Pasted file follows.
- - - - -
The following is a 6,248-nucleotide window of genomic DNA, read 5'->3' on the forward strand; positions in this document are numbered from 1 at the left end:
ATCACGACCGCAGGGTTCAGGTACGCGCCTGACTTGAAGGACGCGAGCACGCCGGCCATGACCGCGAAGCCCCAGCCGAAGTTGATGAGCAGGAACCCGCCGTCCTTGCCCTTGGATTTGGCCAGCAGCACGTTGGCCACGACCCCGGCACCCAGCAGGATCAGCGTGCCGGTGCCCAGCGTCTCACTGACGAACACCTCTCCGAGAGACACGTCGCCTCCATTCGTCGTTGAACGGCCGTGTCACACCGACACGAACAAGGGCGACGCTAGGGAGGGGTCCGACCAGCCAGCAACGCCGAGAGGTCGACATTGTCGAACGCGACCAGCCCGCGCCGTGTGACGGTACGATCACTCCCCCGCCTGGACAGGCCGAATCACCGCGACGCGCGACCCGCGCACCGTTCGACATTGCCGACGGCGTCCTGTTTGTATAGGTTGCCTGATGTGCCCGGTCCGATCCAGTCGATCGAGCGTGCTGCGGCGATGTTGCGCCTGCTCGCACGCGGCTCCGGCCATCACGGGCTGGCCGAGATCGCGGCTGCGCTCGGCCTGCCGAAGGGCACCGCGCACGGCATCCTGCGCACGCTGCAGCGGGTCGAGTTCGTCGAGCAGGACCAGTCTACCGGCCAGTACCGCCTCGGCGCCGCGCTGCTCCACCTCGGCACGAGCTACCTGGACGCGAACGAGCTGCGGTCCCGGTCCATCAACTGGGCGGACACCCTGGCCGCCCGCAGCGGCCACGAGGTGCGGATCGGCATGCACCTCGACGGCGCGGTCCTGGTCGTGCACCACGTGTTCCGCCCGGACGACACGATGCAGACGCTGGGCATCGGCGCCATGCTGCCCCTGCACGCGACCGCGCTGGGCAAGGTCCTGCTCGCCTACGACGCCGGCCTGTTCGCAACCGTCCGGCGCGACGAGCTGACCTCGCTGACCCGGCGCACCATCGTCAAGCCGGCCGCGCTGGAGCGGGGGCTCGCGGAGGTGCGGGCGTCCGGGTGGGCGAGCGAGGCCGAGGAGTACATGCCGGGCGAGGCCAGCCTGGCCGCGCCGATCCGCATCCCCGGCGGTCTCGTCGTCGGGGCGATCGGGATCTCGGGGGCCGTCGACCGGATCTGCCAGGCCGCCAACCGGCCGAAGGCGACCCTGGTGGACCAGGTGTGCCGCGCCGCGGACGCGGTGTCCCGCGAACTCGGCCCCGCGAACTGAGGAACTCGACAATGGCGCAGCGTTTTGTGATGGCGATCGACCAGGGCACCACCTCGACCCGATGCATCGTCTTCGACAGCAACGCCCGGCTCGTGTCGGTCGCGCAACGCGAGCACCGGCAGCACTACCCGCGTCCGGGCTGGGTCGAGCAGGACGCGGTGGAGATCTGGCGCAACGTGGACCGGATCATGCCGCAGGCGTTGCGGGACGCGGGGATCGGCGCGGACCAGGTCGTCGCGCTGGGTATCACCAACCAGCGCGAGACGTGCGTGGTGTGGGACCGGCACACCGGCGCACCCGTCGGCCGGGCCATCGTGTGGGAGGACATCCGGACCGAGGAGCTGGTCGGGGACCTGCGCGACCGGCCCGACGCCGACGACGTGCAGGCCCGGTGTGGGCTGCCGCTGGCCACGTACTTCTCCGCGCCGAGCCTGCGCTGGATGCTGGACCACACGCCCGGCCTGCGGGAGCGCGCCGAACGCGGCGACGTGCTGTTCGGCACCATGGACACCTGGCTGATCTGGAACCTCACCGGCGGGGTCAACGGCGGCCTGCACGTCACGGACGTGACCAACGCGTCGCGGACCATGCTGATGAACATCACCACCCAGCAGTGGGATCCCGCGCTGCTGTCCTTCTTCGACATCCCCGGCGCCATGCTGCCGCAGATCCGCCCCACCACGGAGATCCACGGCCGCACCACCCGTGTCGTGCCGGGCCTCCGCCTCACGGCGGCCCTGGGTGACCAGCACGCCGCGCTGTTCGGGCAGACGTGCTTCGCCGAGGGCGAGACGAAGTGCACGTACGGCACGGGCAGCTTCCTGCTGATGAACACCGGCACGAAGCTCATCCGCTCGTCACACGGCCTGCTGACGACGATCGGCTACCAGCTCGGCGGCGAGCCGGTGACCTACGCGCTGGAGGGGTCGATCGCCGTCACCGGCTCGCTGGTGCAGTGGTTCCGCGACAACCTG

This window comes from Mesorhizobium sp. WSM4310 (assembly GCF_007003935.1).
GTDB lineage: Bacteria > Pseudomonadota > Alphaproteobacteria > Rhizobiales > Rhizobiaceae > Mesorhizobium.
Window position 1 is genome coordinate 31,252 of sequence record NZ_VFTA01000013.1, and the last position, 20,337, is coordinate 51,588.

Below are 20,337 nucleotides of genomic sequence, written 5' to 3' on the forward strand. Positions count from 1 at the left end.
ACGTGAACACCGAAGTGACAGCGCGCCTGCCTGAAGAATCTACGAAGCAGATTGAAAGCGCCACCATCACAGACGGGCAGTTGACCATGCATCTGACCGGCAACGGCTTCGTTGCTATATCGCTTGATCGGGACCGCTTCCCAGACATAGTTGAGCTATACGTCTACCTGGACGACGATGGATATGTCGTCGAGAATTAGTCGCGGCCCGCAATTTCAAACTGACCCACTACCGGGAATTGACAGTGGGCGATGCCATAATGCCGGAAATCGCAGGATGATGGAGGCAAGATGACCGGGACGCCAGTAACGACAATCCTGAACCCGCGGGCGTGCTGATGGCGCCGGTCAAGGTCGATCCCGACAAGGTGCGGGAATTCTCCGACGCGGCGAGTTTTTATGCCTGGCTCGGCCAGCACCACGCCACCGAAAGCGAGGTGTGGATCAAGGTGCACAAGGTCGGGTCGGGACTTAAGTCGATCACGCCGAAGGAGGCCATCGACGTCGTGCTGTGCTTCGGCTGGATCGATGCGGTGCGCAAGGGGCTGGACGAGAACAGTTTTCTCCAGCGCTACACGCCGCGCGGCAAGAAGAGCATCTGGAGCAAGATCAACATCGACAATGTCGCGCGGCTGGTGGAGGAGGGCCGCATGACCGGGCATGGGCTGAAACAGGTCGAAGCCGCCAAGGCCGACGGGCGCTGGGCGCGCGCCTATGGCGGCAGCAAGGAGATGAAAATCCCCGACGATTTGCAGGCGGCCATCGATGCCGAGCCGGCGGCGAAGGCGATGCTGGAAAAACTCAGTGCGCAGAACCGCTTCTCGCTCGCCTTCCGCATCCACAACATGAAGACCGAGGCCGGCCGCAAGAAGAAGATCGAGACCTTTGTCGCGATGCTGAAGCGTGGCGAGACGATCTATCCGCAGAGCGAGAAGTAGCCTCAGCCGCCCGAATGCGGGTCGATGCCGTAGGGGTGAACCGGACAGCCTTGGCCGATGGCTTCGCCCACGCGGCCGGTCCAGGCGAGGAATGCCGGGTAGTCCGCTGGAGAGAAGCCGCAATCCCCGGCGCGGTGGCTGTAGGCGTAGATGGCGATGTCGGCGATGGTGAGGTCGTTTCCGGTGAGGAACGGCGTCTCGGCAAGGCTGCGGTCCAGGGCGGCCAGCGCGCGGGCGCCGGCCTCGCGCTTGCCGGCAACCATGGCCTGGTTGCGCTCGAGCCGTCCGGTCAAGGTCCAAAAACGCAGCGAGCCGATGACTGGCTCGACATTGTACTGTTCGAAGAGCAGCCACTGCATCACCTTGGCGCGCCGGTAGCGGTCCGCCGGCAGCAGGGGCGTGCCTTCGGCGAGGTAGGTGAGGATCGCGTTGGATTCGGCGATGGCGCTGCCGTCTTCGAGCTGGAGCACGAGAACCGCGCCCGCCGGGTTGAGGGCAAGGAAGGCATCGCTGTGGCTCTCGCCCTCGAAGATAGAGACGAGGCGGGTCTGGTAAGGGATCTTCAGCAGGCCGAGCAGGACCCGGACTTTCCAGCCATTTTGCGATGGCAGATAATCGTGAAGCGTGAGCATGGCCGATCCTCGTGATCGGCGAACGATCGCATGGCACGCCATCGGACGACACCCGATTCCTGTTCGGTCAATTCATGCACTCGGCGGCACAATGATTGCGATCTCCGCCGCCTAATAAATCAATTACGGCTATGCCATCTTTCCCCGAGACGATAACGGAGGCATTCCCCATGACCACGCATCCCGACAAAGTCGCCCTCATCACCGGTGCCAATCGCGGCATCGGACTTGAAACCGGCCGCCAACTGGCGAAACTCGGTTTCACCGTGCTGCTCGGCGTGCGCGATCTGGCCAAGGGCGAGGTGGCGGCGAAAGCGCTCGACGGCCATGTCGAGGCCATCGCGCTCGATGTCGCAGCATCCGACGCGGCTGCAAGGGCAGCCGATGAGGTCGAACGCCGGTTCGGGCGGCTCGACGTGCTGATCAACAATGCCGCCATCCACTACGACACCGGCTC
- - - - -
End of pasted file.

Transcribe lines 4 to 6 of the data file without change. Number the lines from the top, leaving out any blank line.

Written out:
GTDB lineage: Bacteria > Pseudomonadota > Alphaproteobacteria > Rhizobiales > Rhizobiaceae > Mesorhizobium.
Window position 1 is genome coordinate 31,252 of sequence record NZ_VFTA01000013.1, and the last position, 20,337, is coordinate 51,588.

Below are 20,337 nucleotides of genomic sequence, written 5' to 3' on the forward strand. Positions count from 1 at the left end.